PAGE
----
The Hospitals Investigator 8

The eighth newsletter that Robert Taylor produced from the RCHME Cambridge office was written almost exactly 23 years ago, in November 1992. I was delighted to hear from Robert recently, and to receive his blessing for reproducing his work here. It was good to hear that he would seem to be just as productive in his retirement, and has not lost his interest in hospital buildings in general or the machinations of the Local Government Board in particular.

L0024801 The Cruciform Building, University College Hospital, London: Credit: Wellcome Library, London. Wellcome Images The Cruciform Building, University College Hospital, London: perspective from the south-east. Colour lithograph. Coloured Lithograph Published: [19--] Copyrighted work available under Creative Commons Attribution only licence CC BY 4.0
University College Hospital, designed by Alfred Waterhouse and built between 1897 and 1906. It is now UCL’s Cruciform Building. Image from the Wellcome Library reproduced under Creative Commons Attribution only licence CC BY 4.0 

This issue largely consisted of lists: hospital designs by Alfred Waterhouse, culled from the list of works in Colin Cunningham’s monograph; locations where Humphreys’ patent iron hospitals were erected as given in an advertisement published in 1915; and plans of hospitals published in the aptly named R. Ward’s 1949 book the Design and Equipment of Hospitals. The list of Humphrey’s hospitals has already featured in a separate post which can be found here, the two others are transcribed below.

Apart from the lists we were informed of the novel re-use of the Oxford Smallpox Hospital, a corrugated-iron building with all the characteristics of one of Mr Humphreys’ constructions (1900 catalogue, no.3), which, no longer needed for patients, was the centre of a flourishing enterprise called Spend-a-Penny Event Hire, from which people holding large parties and public entertainments can borrow certain necessary portable buildings. (I can find no reference to this company today, so perhaps the Oxford Smallpox Hospital has finally gone out of use.)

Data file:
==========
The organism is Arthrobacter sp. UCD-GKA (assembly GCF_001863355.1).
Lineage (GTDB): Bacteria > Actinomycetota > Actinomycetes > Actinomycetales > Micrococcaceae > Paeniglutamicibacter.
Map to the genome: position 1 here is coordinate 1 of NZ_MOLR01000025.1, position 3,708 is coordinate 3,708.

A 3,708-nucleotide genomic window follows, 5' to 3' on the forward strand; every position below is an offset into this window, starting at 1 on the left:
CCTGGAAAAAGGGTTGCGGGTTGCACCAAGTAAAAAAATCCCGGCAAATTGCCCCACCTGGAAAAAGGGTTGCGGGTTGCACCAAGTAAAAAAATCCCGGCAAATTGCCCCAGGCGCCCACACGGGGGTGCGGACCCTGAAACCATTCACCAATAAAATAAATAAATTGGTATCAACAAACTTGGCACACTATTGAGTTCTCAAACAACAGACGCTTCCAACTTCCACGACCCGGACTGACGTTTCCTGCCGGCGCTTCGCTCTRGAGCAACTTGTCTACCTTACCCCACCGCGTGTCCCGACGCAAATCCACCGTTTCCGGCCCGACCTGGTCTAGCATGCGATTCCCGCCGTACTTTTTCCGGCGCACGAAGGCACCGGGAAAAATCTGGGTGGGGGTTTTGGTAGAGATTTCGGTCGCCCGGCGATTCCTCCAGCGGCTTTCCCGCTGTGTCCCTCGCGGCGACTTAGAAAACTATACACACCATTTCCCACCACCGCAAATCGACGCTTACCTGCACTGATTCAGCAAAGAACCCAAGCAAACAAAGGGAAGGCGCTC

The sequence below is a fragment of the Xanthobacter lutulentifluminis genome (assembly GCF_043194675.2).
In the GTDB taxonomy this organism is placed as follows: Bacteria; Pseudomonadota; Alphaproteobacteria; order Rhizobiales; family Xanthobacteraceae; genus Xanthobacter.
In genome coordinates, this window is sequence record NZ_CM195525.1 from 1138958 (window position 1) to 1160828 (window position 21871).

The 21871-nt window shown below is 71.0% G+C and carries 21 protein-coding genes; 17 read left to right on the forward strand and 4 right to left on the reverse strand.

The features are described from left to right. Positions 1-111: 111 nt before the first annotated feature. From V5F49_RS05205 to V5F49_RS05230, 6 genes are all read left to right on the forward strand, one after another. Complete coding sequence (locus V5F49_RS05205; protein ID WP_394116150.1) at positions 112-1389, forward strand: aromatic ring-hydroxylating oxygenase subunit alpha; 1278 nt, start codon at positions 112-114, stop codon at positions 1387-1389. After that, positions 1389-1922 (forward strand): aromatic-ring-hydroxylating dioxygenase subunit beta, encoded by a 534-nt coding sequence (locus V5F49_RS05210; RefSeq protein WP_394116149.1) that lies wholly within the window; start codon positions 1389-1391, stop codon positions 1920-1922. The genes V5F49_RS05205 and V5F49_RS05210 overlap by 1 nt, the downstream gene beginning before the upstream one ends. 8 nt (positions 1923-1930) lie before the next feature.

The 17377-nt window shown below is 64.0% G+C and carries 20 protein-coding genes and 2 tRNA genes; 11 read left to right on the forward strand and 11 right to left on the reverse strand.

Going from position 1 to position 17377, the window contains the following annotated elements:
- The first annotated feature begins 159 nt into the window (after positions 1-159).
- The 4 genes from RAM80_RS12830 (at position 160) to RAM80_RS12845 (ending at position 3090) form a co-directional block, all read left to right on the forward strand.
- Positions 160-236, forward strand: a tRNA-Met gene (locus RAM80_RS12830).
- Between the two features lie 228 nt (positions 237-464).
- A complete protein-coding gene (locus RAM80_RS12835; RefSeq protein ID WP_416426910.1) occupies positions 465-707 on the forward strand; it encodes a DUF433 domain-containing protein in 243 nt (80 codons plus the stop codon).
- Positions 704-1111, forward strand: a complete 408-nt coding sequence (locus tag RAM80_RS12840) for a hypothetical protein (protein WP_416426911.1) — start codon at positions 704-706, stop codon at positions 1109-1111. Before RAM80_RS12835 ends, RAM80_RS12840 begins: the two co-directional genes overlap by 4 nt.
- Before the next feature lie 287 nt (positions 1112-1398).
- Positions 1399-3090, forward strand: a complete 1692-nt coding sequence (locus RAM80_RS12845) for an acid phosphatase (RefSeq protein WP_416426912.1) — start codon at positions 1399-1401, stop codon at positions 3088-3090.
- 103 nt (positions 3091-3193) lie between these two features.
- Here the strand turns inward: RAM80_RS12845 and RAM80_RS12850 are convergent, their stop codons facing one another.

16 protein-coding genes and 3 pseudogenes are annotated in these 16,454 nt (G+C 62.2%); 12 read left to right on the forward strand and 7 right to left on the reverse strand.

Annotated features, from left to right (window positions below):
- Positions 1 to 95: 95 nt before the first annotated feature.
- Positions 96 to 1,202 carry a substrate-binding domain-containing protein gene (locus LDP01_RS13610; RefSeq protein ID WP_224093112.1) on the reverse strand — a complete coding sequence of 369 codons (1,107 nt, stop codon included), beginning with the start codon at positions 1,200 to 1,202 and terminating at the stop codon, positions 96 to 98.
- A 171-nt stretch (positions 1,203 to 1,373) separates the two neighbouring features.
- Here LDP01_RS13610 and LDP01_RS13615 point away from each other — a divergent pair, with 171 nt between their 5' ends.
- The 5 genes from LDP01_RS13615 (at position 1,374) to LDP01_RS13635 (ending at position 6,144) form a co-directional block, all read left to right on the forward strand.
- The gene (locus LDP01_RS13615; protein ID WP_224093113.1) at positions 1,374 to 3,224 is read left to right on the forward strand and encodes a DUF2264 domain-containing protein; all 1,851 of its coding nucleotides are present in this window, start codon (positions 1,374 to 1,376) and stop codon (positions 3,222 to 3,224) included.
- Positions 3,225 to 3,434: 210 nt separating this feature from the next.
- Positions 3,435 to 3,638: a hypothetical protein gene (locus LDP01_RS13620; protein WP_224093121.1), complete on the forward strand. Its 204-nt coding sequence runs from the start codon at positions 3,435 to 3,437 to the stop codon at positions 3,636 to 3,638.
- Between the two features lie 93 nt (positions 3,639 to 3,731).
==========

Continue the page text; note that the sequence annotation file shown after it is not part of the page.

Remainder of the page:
In other news, the Cambridge team had lately visited their first army hospital dating from before the reforms influenced by the Crimean War, and were fascinated by the planning. (Kathryn Morrison, Robert’s partner in crime in the Cambridge team, went on to write the chapter on military hospitals in English Hospitals, 1660-1948: A Survey of Their Architecture and Design.) Here is Robert’s description of the Peninsula Barracks Hospital at Winchester:

‘On each of three storeys were three wards on either side of a central stair. Only the end wards had cross-ventilation. The hospitals remained in use until December 1985, and the fittings on the walls allowed us to see that there had been eleven beds in each of the larger wards, and ten in the smaller ones. The larger wards were paced at 34ft by 19ft and the smaller wards 29ft by 19ft, which gives floor areas for the wards of 646 and 551 sq ft respectively. The height of the wards was not measured (we do not yet have a successful technique for walking up walls), but allowing for a 13ft height gives cubic volumes of 7,163 and 8,398 cubic ft respectively. Miss Nightingale would have been horrified to work out that this means that the beds in the larger wards had 763 cubic feet each, and those in the smaller wards (which were not cross-ventilated properly) a mere 716 cubic feet. Moreover, as the hospital was apparently built for 130 beds this suggests that the beds were more congested in 1985 than in 1855.’

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Extract from the 2nd edition OS map revised 1894-5, showing the barracks hospital fronting St James’s Street (now Romsey Road). Reproduced by permission of the National Library of Scotland. The hospital building has been converted to private flats, but some of the other former barracks buildings now form part of Winchester’s Military Museums.

‘The original sanitation was contained in a small room opening off the half-landings of the staircase, but some time early in the present century a larger room was added to this. In addition, a four-foot square sanitary tower was added between each end ward and its neighbour, with a triangular lobby contrived in the wall between the wards to give unventilated access.’

‘This account hardly inspires faith in the care that the army lavished on its cannon fodder, although we should perhaps bear in mind that this was presumably not for usual hospital cases but complaints such as influenza and sore feet that needed to be taken out of the barrack block near by.’